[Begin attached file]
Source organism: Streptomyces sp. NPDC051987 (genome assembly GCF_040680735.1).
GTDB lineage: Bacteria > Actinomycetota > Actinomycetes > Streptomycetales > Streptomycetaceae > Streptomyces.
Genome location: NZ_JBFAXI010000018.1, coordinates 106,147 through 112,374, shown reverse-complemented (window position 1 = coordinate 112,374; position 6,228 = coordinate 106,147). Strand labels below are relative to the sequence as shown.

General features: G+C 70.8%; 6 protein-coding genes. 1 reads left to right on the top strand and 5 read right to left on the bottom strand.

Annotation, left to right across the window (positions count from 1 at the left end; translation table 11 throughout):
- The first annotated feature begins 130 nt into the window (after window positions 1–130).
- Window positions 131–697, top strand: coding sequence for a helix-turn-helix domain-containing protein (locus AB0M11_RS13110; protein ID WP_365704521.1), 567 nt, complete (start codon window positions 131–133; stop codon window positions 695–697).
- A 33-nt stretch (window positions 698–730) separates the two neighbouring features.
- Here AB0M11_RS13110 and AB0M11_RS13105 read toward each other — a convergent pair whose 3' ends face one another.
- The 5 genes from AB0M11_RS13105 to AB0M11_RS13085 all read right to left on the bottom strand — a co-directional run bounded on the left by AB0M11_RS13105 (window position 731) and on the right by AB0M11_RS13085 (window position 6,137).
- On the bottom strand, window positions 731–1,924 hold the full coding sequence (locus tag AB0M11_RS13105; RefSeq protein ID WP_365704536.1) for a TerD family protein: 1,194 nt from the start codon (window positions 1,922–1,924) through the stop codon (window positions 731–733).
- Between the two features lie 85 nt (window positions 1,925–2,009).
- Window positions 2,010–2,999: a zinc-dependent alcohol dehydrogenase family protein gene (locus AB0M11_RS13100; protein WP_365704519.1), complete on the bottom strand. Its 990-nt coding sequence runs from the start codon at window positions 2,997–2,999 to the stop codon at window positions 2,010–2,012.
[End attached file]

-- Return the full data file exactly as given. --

Source organism: Streptomyces sp. NPDC051987 (genome assembly GCF_040680735.1).
GTDB lineage: Bacteria > Actinomycetota > Actinomycetes > Streptomycetales > Streptomycetaceae > Streptomyces.
Genome location: NZ_JBFAXI010000018.1, coordinates 106,147 through 112,374, shown reverse-complemented (window position 1 = coordinate 112,374; position 6,228 = coordinate 106,147). Strand labels below are relative to the sequence as shown.

General features: G+C 70.8%; 6 protein-coding genes. 1 reads left to right on the top strand and 5 read right to left on the bottom strand.

Annotation, left to right across the window (positions count from 1 at the left end; translation table 11 throughout):
- The first annotated feature begins 130 nt into the window (after window positions 1–130).
- Window positions 131–697, top strand: coding sequence for a helix-turn-helix domain-containing protein (locus AB0M11_RS13110; protein ID WP_365704521.1), 567 nt, complete (start codon window positions 131–133; stop codon window positions 695–697).
- A 33-nt stretch (window positions 698–730) separates the two neighbouring features.
- Here AB0M11_RS13110 and AB0M11_RS13105 read toward each other — a convergent pair whose 3' ends face one another.
- The 5 genes from AB0M11_RS13105 to AB0M11_RS13085 all read right to left on the bottom strand — a co-directional run bounded on the left by AB0M11_RS13105 (window position 731) and on the right by AB0M11_RS13085 (window position 6,137).
- On the bottom strand, window positions 731–1,924 hold the full coding sequence (locus tag AB0M11_RS13105; RefSeq protein ID WP_365704536.1) for a TerD family protein: 1,194 nt from the start codon (window positions 1,922–1,924) through the stop codon (window positions 731–733).
- Between the two features lie 85 nt (window positions 1,925–2,009).
- Window positions 2,010–2,999: a zinc-dependent alcohol dehydrogenase family protein gene (locus AB0M11_RS13100; protein WP_365704519.1), complete on the bottom strand. Its 990-nt coding sequence runs from the start codon at window positions 2,997–2,999 to the stop codon at window positions 2,010–2,012.